Monday, August 7, 2017

Taking the Long Way Around

Laugavegur Ultramarathon, July 15, 2017

In a way, you could say I made it to the finish line of the 55k Laugavegur Ultramarathon in Iceland last month, although it wasn’t in the way the race organizers intended.

Officially I was a DNF, having missed the 6-hour cut-off at 38k. But if they gave an award for persistence and arriving at the finish by the most circuitous route, I, along with a fellow runner I will call Lisa (because that is her name) would get all the medals. Here is the story:

I knew going in that I would have to have an unusually great day to finish this very challenging race. My torn hamstring in May had eliminated the most critical 6 weeks from my training, and I simply did not have the miles or the hills in my legs. But since we were coming to Iceland on vacation anyway, it seemed a shame not to try.

However, at Laugavegur as with The Force, there is no try; there is only do.

The first 10k of the race went straight up a mountain; a good part of this was in heavy, wet, shin-deep snow. Sleet was blowing down the slope into my face, driven by a merciless wind. I didn’t see much of the advertised spectacular scenery on this stretch. Just sleet. And my feet. As we came over the top of the mountain, the weather cleared and runners were presented with the breathtaking sight of Alftavatn, a glacial lake way below and far away.

The run was now steeply downhill, and the footing was tricky.  Alftavatn is at 22k, where the first cut-off checkpoint is, and I made this without too much difficulty. But the elements and topography had taken a big toll on my undertrained body. I found it hard to get moving again with any decent speed.

By the time I waded across the icy waist-high river at the race’s halfway point, my hopes of making it to the second cut-off in time were pretty dim. I would have to run a pretty brisk 10k or so to make it, and I was feeling anything but brisk (hypothermic, more like, at least from the waist down). But I gamely trotted off, having taken time to change my socks.

The frustrating thing is that the terrain is mostly flat through this section, so if you’re in a hurry you can make pretty good time here. But all my high-distance training had been preempted by my injury layoff. I could jog slowly, but this would not get me to the cut-off point in time.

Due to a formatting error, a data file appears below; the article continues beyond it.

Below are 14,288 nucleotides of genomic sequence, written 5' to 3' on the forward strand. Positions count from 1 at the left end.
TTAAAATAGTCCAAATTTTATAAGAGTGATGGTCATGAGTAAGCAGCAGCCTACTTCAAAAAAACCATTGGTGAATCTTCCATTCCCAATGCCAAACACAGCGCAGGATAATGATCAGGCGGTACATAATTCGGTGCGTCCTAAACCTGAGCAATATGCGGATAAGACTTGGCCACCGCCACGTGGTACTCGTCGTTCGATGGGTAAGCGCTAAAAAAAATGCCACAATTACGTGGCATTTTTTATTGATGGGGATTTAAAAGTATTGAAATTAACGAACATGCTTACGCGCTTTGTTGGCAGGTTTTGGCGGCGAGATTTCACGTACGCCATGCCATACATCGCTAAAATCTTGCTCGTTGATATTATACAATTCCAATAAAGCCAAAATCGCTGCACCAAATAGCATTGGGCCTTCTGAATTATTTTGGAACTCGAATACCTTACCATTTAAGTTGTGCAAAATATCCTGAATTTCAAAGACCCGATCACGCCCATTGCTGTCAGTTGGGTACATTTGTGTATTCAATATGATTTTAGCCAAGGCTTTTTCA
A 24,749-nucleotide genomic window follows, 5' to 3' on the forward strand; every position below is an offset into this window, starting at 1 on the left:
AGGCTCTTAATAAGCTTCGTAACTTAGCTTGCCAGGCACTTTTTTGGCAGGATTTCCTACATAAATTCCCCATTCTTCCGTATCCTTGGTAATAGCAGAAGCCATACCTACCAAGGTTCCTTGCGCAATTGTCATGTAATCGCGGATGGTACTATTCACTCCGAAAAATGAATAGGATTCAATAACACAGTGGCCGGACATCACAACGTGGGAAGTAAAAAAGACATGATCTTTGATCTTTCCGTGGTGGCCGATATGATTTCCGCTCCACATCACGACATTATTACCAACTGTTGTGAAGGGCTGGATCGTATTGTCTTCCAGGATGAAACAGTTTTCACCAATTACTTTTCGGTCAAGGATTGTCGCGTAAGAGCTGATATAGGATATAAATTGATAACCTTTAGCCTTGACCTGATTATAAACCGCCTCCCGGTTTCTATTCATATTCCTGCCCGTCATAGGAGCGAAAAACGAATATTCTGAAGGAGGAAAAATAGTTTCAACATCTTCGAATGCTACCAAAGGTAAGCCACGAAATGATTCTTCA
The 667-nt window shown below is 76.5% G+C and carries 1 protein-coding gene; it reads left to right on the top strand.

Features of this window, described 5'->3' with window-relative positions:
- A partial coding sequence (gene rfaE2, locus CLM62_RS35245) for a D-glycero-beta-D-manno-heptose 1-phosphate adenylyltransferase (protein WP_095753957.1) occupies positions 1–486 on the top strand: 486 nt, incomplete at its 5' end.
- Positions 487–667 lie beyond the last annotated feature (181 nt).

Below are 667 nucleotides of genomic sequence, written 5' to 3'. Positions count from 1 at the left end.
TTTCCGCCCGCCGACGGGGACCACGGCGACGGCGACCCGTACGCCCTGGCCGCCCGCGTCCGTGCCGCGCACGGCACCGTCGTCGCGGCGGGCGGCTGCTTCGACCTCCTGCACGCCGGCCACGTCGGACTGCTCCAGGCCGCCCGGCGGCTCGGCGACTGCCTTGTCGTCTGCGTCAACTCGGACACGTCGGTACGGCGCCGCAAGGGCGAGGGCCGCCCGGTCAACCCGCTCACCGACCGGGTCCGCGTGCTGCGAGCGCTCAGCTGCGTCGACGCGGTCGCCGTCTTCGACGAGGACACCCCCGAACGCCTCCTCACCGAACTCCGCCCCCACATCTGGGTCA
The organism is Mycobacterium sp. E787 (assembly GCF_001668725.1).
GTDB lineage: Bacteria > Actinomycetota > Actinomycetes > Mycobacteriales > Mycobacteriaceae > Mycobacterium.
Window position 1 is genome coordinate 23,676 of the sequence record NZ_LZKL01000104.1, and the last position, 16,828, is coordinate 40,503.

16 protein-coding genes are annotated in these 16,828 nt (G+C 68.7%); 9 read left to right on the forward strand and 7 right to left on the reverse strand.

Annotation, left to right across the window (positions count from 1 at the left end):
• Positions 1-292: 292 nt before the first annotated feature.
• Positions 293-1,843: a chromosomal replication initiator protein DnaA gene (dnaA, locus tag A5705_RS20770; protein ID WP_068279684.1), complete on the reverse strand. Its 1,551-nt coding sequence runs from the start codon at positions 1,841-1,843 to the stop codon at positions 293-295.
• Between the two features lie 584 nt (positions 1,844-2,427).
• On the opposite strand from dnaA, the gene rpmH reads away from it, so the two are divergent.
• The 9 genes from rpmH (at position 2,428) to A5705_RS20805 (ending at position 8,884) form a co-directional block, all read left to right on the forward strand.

(I don’t mean to lean too much on my injury here; this race would have tested my limits even if I were in optimal shape. Those who finished have my unending admiration.)

The course took its final swipe at me when I tripped on a rock and face-planted into the trail at about 30k. OK, I said to the gravel against my cheek, you got me.

Eventually I came across a van that was looking for stragglers, of which I was now one. The official confirmed that my race was over and offered to drive me to the bus. My race was indeed over, but my journey was just beginning.

Let’s take a moment here to review the options for runners who drop out mid-race. There aren't many, and none are good (to their credit, the race organizers tell you this repeatedly in the advance information). This event takes place over mountainous terrain that is inaccessible for forty-eight weeks of the year and barely accessible for the other four. There are no real roads, just rocky tracks. So if you leave the race before you get to the end, the organizers will transport you to the nearest town of Hvolsvöllur, and from there you can get another bus back to Reykjavík.

But I didn’t want to go to Reykjavík; I wanted to go to Thorsmörk, where the finish line was and my wife was waiting.

As I was wondering what I would have to do to get to Thorsmörk, another runner came along, and she also had to get to the finish. It seemed that we two were the only ones who had spouses waiting there. There wasn’t a lot we could do. The sag bus would deposit us at Hvolsvöllur, and then we were basically on our own.

After a couple of hours bouncing over the rocks, we arrived in Hvolsvöllur at about 6:00 pm, where the other non-finishers got on their bus for the city. Lisa and I deciphered the schedule as best we could and figured that the last and only bus to Thorsmörk would come along in about 3 hours.

You can bet that there were not 3 hours’ worth of fun activities to do in Hvolsvöllur that evening (of course we were dressed only in our damp running gear, and it was not warm outside). But we made the best of it, eventually ending up in a German-Icelandic restaurant, where we dawdled over dinner as long as we could. I have to say that the day would have been very bleak without my fellow traveller, and I was grateful for the company.

The bus showed up at 9:00 pm and we climbed aboard, spending several more hours bouncing back over the rocks till we arrived at Thorsmörk at about 11:30, to be greeted by our patient reception committee of two. Doing the math, one can see that we spent far more time getting to the finish by bus than the actual finishers took getting there on foot. I also estimate that we could have casually strolled the remaining distance along the race course to the finish and still beaten the bus, but the race rules do not allow this. Once you’re out, you have to leave the trail. The bottom line is that you do not want to drop from this race.

It was an extraordinary experience. I wish I could have lived up to the physical and mental demands of the event. But of the handful of DNFs I have had in the past 32 years, this one was the easiest to take, although definitely the most challenging to accomplish.